Right Question, Right Answer

In my opinion a lot of Tai Chi students ask the wrong question. When you ask the wrong question you get the wrong answer and you end up getting nowhere.

The problem is that few teachers teach you how to learn, how to analyze the issues and ask the right question.

The typical student comes in with his head of full of internal this, internal that, full of assumptions, presumptions, basically GIGO (garbage in, garbage out) information. When this is the case the prior knowledge taints and stunts the learning ability.

Basically, you can’t learn until you open your mind to possibilities. If what you know is valid why are you not making progress? What is it you do not know that you do not know?

Existing information can cause you to ask the wrong question. Careful analysis of the issue can lead you towards asking the right question. When a student asks about fajing I say that’s the wrong question. Why?

Its easy to do fajing against empty air. Try it against a moving, resisting opponent and right away a lot of issues are thrown up. When you confront these issues then you will begin to understand what you are missing out, why your learning should never start from trying to learn fajing, why fajing is but one component of learning.

Have you seen how people try to fajing by winding up their body and then releasing the power by shaking and jerking violently? Looks impressive, right?

Now, have you ever seen any of these practitioners replicate the same fajing in sparring? How about we make it simpler, during push hands against even a mildly resisting opponent? Why?

So the right question is not how to fajing only but how to fajing against a resisting opponent. How you move your body changes when your opponent is resisting you. Shall I add on the variable that your opponent is also trying to hit you back? This will complicate matter but its part and parcel of a free exchange.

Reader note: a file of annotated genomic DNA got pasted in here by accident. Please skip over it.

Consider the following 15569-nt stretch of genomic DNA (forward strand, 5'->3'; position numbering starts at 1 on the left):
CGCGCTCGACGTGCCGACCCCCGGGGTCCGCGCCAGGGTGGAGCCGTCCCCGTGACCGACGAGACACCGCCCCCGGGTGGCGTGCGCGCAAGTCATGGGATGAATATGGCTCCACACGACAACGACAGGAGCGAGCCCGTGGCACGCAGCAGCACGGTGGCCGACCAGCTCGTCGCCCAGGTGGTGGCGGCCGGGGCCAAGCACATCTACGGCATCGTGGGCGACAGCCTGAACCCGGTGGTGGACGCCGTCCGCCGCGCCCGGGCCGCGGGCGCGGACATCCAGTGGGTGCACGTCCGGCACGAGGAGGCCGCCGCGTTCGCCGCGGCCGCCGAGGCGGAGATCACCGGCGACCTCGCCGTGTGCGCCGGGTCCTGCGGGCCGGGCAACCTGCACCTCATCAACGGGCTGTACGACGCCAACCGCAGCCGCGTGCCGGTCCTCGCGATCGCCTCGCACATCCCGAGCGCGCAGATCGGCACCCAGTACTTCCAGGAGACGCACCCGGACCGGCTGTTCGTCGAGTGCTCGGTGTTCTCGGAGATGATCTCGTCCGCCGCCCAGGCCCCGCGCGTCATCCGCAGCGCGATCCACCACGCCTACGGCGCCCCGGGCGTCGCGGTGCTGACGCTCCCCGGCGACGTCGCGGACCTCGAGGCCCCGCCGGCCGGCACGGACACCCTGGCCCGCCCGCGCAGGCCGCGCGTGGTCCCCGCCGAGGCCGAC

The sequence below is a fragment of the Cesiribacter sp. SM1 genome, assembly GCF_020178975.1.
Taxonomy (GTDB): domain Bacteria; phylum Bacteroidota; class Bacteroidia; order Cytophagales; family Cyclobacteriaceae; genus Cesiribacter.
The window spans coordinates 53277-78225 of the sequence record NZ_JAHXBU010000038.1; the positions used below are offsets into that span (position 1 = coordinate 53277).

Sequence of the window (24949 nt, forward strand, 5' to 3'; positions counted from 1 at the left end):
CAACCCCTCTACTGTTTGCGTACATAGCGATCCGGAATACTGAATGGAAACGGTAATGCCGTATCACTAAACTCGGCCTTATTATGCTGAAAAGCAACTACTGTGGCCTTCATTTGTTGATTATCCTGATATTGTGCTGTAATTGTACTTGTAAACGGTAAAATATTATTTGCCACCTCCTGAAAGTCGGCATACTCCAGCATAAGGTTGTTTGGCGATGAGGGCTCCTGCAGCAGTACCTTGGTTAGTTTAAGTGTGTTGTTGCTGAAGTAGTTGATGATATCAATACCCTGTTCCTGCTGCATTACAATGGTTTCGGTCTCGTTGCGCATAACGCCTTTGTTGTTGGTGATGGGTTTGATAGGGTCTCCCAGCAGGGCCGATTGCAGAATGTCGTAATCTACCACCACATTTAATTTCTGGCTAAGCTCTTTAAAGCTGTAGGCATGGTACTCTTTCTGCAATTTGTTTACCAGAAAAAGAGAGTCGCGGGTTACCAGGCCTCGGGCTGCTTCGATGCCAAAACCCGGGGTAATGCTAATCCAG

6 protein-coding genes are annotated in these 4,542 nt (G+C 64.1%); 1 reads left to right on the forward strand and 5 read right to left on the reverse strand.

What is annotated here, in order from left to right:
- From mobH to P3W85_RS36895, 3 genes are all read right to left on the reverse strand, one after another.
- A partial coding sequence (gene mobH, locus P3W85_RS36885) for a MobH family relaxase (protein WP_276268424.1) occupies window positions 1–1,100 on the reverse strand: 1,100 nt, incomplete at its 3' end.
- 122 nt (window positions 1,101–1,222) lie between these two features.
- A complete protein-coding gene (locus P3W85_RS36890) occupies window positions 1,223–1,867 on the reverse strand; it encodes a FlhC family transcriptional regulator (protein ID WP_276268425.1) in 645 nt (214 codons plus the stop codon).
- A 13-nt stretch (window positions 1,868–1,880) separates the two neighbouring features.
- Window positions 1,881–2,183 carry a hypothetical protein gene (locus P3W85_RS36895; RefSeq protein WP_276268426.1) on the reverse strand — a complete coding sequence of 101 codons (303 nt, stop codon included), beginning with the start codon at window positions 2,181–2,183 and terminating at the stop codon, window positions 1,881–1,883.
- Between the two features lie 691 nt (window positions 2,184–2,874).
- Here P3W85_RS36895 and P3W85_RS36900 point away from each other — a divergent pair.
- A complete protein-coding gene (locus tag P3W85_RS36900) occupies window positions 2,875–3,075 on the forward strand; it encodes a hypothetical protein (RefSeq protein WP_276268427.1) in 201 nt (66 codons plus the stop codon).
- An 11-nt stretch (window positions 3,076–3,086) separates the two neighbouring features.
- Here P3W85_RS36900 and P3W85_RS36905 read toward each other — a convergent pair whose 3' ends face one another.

You want to fajing a resisting opponent. He is going to resist you, try to take away the opportunities for you to hit him, while he is trying to hit you back. In this scenario there is no picture perfect conditions allowing you to wind up, pause to breath in, look fierce, and then release your power. Try doing that and you are likely to eat a punch.

So now you have to find a way to hit the opponent fast, hit him before he hits you. But if you are slow to deliver the strike then you have two options – hit faster or find a way to allow you to hit at your existing speed.

Hitting faster is easy except if you are older you might still not be able to match the speed of a younger opponent.

Using your natural speed is a better longer term solution but it calls for you to master certain skills. This is where you have to analyse what are the issues involved in using your existing speed and then directing your efforts towards mastering these factors.

Fortunately for all of us non geniuses the traditional arts have the answers. We just have to find the right person (or persons) to direct us, lead us, explain to us what the right direction is.

For example, when we play push hands often we have a split second to issue power. But if you spiral your body you end up telegraphing. In this scenario being internal is to your disadvantage.

We want to have our cake and eat it too. We have to find a way to move quickly without telegraphing yet deliver power. The issue becomes how not to telegraph a strike, how to move quickly and how to deliver power. All three factors must work together and not nullify each other else you will be back to square one.

Some of my students are strong and fast but they have a tendency to telegraph their power generation process. No matter how fast they move I always seem to beat them to the punch.

I can do it because the long years of doing form training has taught me the value of being empty, of being efficient in movement, of eliminating excess and deficiency, finding out how to move just right to fulfill the objective of “opponent moves first, I arrive first”.

In this way I don’t have to be faster. However, when I need to move then I need to move swiftly and efficiently to where I need to be. This requires me to feel carefully what is happening, to interpret the movement data correctly by drawing on the database of movements cultivated from forms training, such that I know intuitively what the right response will be.

This is why forms training is important. To build a database of knowledge of how the body, your body, moves. This is because you are the one constant in the changing landscape of combat. If you do not know yourself then you will always lose.

At the end of it, the learning is straightforward. It is our greed to want to fajing that caused us to box ourselves into a learning corner, obstructing other learning topics. Ultimately, we pay the price of our enforced learning blindness.

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